U2 FRONTMAN BONO has defended the band’s tax affairs and its controversial decision to move its publishing arm to the Netherlands seven years ago, insisting the band pays “a lot of tax”.
Speaking in an in-depth interview with Gay Byrne on RTÉ’s ’The Meaning of Life’ programme, the rock star insisted that the band is “tax sensible” about its affairs just like every other business.
He said it is “very hard for Irish people to be critical” about the band’s tax affairs and claimed that he helped bring companies like Google and Facebook to Ireland where they benefit from tax arrangements for multinationals investing here including the low corporate tax rate.
“We live on a small rock in the North Atlantic and we would be underwater were it not for very clever people working in government and in the Revenue who made tax competitiveness a central part of Irish economic life,” he said.
“And that’s the reason we have companies like Google or Facebook – and indeed I helped bring those companies to Ireland. So it’s more than churlish for Irish people to say ‘Oh well, we don’t want an Irish company involved in that stuff – but we do want everyone else.’”
U2 moved the publishing arm of their business to the Netherlands in 2006 after the government capped the amount of artists’ income exempt from tax at €250,000.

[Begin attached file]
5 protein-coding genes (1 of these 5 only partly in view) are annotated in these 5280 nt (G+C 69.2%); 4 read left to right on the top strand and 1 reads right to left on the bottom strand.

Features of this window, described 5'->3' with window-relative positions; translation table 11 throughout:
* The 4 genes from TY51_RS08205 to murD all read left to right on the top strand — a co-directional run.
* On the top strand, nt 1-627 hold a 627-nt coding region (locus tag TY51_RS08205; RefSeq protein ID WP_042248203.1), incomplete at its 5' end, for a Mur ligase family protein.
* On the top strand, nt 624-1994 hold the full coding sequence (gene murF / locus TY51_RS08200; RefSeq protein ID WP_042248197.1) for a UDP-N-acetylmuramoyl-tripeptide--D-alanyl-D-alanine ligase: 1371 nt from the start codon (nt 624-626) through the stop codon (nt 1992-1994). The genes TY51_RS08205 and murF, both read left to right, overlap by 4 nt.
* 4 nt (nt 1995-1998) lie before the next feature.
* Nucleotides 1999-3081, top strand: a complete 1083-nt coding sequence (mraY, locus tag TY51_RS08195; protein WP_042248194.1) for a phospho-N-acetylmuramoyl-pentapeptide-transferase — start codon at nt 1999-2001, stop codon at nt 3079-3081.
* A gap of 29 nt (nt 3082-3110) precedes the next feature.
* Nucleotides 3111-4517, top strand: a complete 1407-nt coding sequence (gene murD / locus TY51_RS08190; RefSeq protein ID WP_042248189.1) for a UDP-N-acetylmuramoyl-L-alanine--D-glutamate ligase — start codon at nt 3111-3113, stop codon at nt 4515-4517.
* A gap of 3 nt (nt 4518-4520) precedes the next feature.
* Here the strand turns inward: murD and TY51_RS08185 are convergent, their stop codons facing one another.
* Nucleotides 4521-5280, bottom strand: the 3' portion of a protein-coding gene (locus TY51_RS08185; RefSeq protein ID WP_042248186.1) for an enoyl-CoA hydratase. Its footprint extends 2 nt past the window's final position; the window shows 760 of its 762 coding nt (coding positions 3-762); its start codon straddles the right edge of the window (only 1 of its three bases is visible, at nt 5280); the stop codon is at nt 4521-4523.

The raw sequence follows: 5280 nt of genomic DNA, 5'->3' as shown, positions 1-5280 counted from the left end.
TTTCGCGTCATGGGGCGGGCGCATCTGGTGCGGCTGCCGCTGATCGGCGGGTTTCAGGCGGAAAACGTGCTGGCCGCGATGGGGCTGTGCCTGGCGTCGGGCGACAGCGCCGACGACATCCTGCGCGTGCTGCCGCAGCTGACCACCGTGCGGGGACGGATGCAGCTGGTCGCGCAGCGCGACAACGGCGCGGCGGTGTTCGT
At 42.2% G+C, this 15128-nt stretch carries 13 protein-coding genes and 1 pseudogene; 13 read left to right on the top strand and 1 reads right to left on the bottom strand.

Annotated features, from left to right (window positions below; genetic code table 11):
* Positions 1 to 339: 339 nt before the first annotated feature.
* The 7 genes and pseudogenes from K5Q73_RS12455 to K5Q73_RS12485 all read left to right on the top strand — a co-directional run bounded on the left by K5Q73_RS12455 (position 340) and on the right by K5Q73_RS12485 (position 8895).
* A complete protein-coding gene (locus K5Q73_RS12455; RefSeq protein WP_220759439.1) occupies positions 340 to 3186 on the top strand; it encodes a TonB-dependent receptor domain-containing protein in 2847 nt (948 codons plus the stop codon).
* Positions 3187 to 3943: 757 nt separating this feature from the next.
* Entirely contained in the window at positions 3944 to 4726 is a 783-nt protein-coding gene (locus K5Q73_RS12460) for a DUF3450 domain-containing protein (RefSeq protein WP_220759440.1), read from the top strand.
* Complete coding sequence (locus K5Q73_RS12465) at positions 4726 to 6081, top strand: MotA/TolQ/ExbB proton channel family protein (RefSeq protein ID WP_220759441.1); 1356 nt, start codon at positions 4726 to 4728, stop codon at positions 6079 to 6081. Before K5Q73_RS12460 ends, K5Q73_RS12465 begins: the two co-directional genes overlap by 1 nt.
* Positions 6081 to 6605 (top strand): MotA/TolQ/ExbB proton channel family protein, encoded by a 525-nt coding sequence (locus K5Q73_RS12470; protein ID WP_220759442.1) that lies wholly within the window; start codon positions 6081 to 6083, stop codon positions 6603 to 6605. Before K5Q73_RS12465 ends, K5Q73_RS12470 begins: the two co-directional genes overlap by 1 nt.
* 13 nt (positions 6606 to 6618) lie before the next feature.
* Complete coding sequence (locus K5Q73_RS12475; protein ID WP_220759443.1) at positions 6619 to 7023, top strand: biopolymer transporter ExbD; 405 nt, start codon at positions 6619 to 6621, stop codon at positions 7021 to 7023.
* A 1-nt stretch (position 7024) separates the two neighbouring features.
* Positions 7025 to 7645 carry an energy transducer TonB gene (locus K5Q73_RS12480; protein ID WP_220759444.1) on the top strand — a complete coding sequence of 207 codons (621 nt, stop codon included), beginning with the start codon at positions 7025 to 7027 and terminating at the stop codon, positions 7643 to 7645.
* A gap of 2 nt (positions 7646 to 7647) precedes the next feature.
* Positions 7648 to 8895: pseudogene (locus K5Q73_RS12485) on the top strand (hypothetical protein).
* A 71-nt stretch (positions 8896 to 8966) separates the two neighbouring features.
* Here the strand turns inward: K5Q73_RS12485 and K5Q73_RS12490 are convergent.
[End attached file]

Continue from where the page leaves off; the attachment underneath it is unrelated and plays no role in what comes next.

That decision recently drew comment from Social Protection Minister Joan Burton who noted that the band had moved to the Netherlands because it was “far more attractive in tax terms for their companies and for their organisations” than arrangements in Ireland.
Bono questioned why U2 could not be “tough in business” saying: ”Why is it because I am involved in what some people think are idealistic things… why can’t U2 be tough in business?
“This thing about the “warm fuzzy feeling”? I’d like people to get over that. Because that’s not who I am. I am tough.
The singer described himself as “intellectually rigorous”and said that U2′s tax affairs are “in the spirit of the law”.
“I may sing from a very private and intimate place and I make art but I’m tough-minded and I’m intellectually rigorous, I hope,” he said. “I think U2′s tax business is our own business. And I think it’s not just to the letter of the law it’s to the spirit of the law.”